What made Jesus explode in the Temple on Monday is actually related to his Triumphal Entry on Palm Sunday.
The black Baptists of the South are not known for their adherence to a liturgical calendar, but we do know Palm Sunday and Easter. Palm Sunday is the tremor before the earthquake of our resurrection celebration, the birth pangs. Palm Sunday, then, is not the time for the best songs, suits, or dresses. The palms and shouts of hosanna are a preparation for something greater, the acclamation that Christ is risen.
But as the Palm Sundays have stacked one upon the other, more questions linger. What did Jesus want to teach us when he entered Jerusalem astride a donkey to the shouts of hosanna? Did he do it so that we would have a nice liturgical action of palm-waving to entertain the kids on the verge of Eastertide?
Immediately following Jesus’ arrival in Jerusalem amid waving palm branches, Matthew, Mark, and Luke record that his next stop is to clear out the Temple. What does the clearing of the Temple have to do with palms and the parade from earlier? Last and most importantly, what do these two events have to say to us as we prepare to celebrate the resurrection of Jesus in churches divided by race and class?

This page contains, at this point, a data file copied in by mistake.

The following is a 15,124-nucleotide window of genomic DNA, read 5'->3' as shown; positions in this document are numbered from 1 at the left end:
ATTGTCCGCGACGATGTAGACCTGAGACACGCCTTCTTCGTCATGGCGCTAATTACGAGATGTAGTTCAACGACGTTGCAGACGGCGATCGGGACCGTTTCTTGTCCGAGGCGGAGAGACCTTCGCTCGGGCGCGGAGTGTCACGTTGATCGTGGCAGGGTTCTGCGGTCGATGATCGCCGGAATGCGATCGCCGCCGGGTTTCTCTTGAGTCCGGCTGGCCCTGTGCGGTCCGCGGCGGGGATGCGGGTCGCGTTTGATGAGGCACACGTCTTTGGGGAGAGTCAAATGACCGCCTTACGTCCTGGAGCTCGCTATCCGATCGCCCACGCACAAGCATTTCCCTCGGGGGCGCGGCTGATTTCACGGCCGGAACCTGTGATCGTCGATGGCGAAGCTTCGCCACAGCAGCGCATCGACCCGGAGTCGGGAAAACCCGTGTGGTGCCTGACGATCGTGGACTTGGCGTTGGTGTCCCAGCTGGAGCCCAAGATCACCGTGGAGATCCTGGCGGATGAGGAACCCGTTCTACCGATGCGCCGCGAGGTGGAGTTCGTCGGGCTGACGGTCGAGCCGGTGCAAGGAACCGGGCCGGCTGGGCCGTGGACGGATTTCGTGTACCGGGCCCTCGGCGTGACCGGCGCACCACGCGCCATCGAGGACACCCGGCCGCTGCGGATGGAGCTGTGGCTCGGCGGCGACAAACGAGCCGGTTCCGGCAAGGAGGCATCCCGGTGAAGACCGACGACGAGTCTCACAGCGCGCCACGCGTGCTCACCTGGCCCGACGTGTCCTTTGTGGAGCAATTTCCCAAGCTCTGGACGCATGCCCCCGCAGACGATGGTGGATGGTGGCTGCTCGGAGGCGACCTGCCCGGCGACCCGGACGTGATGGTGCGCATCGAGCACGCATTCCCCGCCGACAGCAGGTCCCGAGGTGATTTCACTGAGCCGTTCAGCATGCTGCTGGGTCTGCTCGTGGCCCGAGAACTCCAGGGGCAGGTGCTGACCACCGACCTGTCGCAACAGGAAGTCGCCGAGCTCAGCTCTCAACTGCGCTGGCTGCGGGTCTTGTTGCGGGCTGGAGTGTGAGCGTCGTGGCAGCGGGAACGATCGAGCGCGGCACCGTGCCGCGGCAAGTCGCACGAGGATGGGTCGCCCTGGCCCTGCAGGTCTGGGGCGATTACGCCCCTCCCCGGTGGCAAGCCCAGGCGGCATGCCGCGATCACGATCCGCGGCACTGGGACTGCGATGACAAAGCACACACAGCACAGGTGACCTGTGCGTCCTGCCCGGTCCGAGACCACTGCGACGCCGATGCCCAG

The Temple and palms do speak with a common voice. They reveal God’s vision for peace between the ethnicities and our reconciliation under the universal kingship of Jesus. To hear that common voice, we must pay close attention to the Scriptures that Jesus uses to interpret his actions on that fateful on the first two days of Holy Week.
Palm Sunday begins with Jesus on the outskirts of Jerusalem instructing his disciples to bring him a donkey to ride into the city. The gospel writers make it clear that this royal gesture is a dramatic enactment of Zechariah 9:9. The section quoted in the Gospels …